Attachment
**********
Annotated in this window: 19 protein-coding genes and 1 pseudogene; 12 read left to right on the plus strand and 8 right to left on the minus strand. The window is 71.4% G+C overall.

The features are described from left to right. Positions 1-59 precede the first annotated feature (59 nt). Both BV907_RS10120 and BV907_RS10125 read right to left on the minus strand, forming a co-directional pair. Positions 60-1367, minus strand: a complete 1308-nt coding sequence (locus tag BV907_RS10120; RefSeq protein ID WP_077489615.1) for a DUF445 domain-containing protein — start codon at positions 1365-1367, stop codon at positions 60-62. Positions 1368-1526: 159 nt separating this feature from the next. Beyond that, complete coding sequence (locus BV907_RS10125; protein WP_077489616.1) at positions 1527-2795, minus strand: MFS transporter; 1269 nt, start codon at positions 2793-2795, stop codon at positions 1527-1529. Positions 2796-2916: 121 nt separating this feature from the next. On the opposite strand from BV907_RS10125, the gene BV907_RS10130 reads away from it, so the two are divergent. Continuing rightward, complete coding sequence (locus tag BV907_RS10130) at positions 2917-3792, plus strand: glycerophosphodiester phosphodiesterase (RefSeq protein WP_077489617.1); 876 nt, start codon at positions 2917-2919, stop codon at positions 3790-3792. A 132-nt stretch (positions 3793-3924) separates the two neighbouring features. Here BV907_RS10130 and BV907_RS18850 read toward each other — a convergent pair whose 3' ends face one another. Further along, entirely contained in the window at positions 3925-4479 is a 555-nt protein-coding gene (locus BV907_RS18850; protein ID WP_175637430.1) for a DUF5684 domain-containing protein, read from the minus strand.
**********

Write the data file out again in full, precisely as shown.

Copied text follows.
Annotated in this window: 19 protein-coding genes and 1 pseudogene; 12 read left to right on the plus strand and 8 right to left on the minus strand. The window is 71.4% G+C overall.

The features are described from left to right. Positions 1-59 precede the first annotated feature (59 nt). Both BV907_RS10120 and BV907_RS10125 read right to left on the minus strand, forming a co-directional pair. Positions 60-1367, minus strand: a complete 1308-nt coding sequence (locus tag BV907_RS10120; RefSeq protein ID WP_077489615.1) for a DUF445 domain-containing protein — start codon at positions 1365-1367, stop codon at positions 60-62. Positions 1368-1526: 159 nt separating this feature from the next. Beyond that, complete coding sequence (locus BV907_RS10125; protein WP_077489616.1) at positions 1527-2795, minus strand: MFS transporter; 1269 nt, start codon at positions 2793-2795, stop codon at positions 1527-1529. Positions 2796-2916: 121 nt separating this feature from the next. On the opposite strand from BV907_RS10125, the gene BV907_RS10130 reads away from it, so the two are divergent. Continuing rightward, complete coding sequence (locus tag BV907_RS10130) at positions 2917-3792, plus strand: glycerophosphodiester phosphodiesterase (RefSeq protein WP_077489617.1); 876 nt, start codon at positions 2917-2919, stop codon at positions 3790-3792. A 132-nt stretch (positions 3793-3924) separates the two neighbouring features. Here BV907_RS10130 and BV907_RS18850 read toward each other — a convergent pair whose 3' ends face one another. Further along, entirely contained in the window at positions 3925-4479 is a 555-nt protein-coding gene (locus BV907_RS18850; protein ID WP_175637430.1) for a DUF5684 domain-containing protein, read from the minus strand.